It was at ResourceWest that Westmoreland pioneered the Empty Bowls event in Hopkins, which has been going strong for 20 years, with more than $1 million in funds raised. The concept was based on a similar event Westmoreland had heard of in Duluth, and wanted to bring to Hopkins.
“The idea was, how do we give back to the community that is so supportive of our students?” she said.
Empty Bowls epitomizes what Westmoreland has become known for in the community; bringing many people to the table to work together on something great for the community.
“There’s a place for everyone in the community to have a role and take part,” she said. “That’s what I really love is that synergy.”
This synergy seems to be part of the secret to Westmoreland’s success, as work, community and family make a formidable recipe for leadership and lifelong learning.
“I realized early on that if I felt passionate about something, why not bring my children and husband right along with me,” she said.
A common phrase at the dinner table was “What are you up to now and what are you getting us involved in?” she recalled with a smile.
Westmoreland met her husband, Dan, on a blind date at age 25. She remembers the first words out of his mouth were a silly pun, 40 years later, that sense of humor is part of what’s kept them together.
“It’s been that way ever since and thank goodness for that,” she said with a laugh. “I feel very blessed.”
Director of musical liturgy at St. Hubert’s in Chanhassen, Dan was planning to retire last year, but held off so the couple could celebrate together. The couple’s two children, Jen and Annie, followed in the family’s footsteps as a teacher and nurse, respectively.
Educating and healing are common threads in the family, as is a deep commitment to social justice, which Westmoreland said she learned from her parents at an early age, and continued to develop throughout her life.
“In the last 10 years or so, I’ve gotten more aware, and more curious, about how community systems, state systems and national systems work to keep the same patterns of problems happening across generations.”
Working with families across the community, Westmoreland has seen first-hand the effects of systemic oppression as well as its counterpart, privileges of race, class or gender that give some an advantage in life at others’ expense.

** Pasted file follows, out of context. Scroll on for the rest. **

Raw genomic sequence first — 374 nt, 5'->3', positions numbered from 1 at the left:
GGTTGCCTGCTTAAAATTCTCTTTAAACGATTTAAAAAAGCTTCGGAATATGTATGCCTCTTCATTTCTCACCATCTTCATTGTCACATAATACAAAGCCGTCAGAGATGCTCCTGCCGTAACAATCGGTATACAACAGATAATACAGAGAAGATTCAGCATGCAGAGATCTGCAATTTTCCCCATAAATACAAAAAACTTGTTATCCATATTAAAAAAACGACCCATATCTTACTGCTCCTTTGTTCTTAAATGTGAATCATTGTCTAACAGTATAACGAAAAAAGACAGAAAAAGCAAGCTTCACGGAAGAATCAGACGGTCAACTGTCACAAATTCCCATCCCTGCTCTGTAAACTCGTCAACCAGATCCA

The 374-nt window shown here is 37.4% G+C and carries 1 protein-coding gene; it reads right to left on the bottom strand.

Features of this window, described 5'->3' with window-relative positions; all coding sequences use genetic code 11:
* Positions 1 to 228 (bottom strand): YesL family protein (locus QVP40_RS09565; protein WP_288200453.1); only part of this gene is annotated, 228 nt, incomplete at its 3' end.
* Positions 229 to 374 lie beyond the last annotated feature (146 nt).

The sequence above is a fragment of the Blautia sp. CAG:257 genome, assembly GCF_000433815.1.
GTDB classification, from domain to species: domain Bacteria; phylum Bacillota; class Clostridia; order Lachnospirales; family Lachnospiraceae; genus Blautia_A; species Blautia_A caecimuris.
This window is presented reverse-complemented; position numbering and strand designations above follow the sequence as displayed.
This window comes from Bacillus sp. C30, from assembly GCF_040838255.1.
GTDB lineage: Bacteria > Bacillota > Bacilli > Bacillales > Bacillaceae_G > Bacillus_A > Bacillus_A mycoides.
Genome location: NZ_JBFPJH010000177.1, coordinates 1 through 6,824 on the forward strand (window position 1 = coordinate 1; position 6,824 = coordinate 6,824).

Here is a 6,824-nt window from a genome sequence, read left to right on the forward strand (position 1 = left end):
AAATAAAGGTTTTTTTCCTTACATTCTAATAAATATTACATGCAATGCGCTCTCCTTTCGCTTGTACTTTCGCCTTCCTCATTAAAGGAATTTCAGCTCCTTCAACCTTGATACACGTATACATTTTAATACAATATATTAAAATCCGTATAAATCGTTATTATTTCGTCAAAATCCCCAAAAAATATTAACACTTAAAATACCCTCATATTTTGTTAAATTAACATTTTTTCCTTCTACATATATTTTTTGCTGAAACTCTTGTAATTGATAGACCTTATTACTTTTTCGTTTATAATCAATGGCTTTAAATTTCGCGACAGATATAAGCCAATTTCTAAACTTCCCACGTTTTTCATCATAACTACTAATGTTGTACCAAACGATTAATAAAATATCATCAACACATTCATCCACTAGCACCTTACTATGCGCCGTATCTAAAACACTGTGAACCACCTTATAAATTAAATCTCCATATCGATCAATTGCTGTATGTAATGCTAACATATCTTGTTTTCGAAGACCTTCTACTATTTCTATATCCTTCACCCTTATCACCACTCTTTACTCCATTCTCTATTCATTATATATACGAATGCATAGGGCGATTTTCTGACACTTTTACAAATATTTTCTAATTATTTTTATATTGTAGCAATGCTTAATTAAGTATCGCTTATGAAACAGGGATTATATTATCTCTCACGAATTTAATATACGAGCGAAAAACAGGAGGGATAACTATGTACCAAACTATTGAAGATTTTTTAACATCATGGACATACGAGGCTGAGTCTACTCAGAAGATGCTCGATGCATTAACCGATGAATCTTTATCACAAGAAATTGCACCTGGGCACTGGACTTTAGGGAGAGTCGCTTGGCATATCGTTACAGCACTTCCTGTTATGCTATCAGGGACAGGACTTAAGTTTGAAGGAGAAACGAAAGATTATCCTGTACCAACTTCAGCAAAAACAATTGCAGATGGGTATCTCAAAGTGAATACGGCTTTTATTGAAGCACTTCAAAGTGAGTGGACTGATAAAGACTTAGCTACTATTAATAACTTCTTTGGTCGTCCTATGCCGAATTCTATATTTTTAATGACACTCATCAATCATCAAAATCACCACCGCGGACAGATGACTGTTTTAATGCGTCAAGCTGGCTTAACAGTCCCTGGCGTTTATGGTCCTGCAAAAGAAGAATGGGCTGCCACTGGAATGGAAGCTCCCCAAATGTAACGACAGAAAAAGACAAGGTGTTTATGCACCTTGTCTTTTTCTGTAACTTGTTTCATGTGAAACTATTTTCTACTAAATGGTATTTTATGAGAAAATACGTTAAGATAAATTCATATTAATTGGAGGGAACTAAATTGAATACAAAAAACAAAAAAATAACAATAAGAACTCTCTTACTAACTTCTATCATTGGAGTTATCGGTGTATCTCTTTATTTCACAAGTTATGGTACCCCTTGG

“As I’ve gotten to know these families, worked with each generation, I’ve learned that privilege is like a cloud — you don’t even see it or realize it when you’re in it.”
This has prompted Westmoreland to work for justice and equality, using her own privilege to help people in need.
It’s also inspired a lifelong love of learning, as Westmoreland takes the time to hear the stories and take in the perspectives of everyone she meets, no matter how different they may seem.
She hopes to continue expanding her horizons through retirement, with a trip scheduled next May to Senegal.
Although Westmoreland will likely remain involved in the community (“We’ve already had people asking,” she said.), she has a long list of things she’s always wanted to do and never had the time for.
“We decided we’re not going to do anything we’ve done before, let’s do something totally different,” she and Dan agreed. This includes things like the Hopkins Historical Society, to which Westmoreland hopes to contribute more of her family’s history and community involvement.
All of that can wait, however, as it’s not her first priority on retirement day.
“The first thing I’ll do is, I’m going to call my granddaughter, Lyla, and see what she wants to do,” Westmoreland said. “We’re probably going to go to the beach.”
Hopefully, a long summer of many pleasant days at the beach awaits. After that, however, Westmoreland said she’s ready for whatever new experiences the future holds.
“I’m going to take it a step at a time,” she said. “I’m looking forward to the freedom. Every day it will be: What new things will I learn? Who am I going to meet that will become dear friends?”
Contact Gabby Landsverk at [email protected]